3 Very Different Documentaries on Christian Engagement: “Hell House”, “Jesus Camp”, and “Lord, Save us from Your Followers”

Posted: August 19, 2010 by Rick Hogaboam in Christ & Culture, Ecclesiology (Church Stuff), Evangelism, Missional Thought, Movie Reviews, Politics, The Mysterious World of American Evangelicalism, Theology
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Well, with my new Netflix subscription in effect, I was able to take in a few documentaries (I am a big documentary fan for some odd reason). I saw “Jesus Camp“, “Hell House“, and “Lord, Save Us from Your Followers“. These 3 documentaries offered 3 very different pictures of Christian cultural engagement.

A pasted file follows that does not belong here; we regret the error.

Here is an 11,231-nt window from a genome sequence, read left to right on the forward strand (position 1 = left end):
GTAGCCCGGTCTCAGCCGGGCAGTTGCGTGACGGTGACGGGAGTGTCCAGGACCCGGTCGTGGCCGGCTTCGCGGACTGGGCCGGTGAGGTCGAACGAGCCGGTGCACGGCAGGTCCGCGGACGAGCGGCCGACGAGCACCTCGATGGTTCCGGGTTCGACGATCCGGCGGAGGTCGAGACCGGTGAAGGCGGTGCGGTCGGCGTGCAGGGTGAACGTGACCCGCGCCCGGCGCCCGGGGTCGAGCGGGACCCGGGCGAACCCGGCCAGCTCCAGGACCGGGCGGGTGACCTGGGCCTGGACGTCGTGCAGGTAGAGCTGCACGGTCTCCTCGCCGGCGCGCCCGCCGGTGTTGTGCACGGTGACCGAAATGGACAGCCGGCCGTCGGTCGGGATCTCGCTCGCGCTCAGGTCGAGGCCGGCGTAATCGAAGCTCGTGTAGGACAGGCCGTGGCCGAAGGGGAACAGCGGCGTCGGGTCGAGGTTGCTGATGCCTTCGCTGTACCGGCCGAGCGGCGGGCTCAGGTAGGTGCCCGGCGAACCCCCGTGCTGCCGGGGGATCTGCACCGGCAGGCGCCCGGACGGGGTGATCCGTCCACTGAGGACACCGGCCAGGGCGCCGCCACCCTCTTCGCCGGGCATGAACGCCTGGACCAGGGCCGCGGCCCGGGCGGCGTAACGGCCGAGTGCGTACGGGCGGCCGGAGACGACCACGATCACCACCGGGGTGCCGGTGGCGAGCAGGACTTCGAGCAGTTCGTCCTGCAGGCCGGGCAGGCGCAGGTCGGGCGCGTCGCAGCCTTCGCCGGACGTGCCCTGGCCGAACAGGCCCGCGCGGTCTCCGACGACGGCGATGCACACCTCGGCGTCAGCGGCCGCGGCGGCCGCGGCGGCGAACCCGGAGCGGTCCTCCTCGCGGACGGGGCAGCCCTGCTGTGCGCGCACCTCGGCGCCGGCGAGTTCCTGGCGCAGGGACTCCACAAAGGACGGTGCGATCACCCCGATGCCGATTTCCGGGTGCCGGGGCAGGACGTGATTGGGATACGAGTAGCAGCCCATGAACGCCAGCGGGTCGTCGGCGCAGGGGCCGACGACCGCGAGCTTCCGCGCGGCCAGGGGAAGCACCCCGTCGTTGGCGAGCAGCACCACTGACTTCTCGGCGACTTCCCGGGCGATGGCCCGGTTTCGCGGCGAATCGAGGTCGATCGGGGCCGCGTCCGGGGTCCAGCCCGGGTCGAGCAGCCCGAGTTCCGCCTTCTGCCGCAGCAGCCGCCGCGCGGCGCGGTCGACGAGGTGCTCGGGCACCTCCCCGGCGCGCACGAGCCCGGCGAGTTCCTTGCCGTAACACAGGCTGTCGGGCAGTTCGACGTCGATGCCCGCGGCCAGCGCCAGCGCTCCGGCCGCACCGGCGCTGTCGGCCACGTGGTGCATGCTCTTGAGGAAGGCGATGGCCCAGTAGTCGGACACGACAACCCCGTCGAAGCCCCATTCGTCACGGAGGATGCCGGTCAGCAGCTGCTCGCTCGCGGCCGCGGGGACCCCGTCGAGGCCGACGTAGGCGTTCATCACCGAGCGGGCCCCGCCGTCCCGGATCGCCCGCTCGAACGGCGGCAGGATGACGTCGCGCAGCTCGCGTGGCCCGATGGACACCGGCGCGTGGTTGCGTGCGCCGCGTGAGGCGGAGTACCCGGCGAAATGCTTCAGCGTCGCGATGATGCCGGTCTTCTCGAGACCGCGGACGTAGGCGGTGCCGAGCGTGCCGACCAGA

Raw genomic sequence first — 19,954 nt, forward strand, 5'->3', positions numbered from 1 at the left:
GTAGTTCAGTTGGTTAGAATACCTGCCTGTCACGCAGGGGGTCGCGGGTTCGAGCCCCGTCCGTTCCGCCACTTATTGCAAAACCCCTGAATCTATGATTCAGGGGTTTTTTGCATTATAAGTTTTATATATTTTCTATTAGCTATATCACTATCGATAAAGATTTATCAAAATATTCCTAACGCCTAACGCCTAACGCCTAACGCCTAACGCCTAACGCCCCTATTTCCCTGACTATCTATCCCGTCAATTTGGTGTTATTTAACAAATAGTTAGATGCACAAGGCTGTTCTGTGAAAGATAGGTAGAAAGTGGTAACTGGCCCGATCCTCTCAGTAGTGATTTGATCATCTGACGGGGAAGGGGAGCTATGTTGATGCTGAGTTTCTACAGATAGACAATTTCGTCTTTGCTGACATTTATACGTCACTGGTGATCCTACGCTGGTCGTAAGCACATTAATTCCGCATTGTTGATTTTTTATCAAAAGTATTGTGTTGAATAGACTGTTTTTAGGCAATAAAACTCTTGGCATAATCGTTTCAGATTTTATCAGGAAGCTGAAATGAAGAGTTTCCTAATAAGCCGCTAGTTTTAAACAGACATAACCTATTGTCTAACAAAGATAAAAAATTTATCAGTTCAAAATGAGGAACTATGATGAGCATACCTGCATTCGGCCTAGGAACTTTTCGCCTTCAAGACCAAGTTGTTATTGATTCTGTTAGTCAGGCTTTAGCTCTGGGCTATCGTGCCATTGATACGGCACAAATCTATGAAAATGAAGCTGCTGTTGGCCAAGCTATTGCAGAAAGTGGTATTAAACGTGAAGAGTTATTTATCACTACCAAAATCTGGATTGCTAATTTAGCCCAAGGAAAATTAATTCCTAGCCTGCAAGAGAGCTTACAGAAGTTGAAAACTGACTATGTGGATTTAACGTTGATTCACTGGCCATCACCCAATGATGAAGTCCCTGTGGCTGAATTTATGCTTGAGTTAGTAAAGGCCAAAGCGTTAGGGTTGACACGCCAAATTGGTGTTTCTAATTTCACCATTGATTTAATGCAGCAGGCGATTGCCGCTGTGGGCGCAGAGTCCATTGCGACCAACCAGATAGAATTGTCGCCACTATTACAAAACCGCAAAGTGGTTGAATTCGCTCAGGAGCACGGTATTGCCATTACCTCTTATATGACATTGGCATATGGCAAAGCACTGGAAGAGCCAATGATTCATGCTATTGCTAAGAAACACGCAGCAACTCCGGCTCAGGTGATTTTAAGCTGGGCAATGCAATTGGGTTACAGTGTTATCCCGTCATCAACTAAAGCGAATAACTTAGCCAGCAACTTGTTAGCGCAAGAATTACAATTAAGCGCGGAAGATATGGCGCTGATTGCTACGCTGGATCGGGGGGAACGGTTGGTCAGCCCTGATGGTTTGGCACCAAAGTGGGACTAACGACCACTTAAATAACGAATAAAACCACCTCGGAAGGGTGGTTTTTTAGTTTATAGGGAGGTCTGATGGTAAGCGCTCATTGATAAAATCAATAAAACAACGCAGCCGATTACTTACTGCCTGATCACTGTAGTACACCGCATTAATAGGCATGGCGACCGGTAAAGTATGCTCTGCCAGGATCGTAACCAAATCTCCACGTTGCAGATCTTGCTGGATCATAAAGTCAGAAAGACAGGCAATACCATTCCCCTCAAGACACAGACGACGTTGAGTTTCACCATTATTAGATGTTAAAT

“Jesus Camp” essentially portrays Pentecostal catechesis of children; full of intercessory prayer, tongues, and Spiritual warfare…all intended to claim the world for Jesus. Kids are taught to go all out, to ramp up their opposition to “sin” in the cultural battles of our day, and to share Jesus with everyone. Hey, to be honest, there’s a lot good there, however watching the film grieved me in many ways. There is no dialectical aspect to sharing the faith and engaging culture. Everything is an all out war. Also, a little girl “felt led” to share Jesus with someone at the bowling alley in typical “hit and run” fashion and the parents affirmed it. The interviews with some of the kids, including a young girl reveals some expected immaturity, however it is more dangerous because their is a spiritualizing of their immaturity. In one scene, a girl criticizes churches that don’t yell to Jesus when they pray, going so far as to say that Jesus only likes worship from the churches that yell and get exuberant. What is sadder is that parents are reinforcing all of this. So, not only are these kids at war with culture, they are also condescending of the broader church.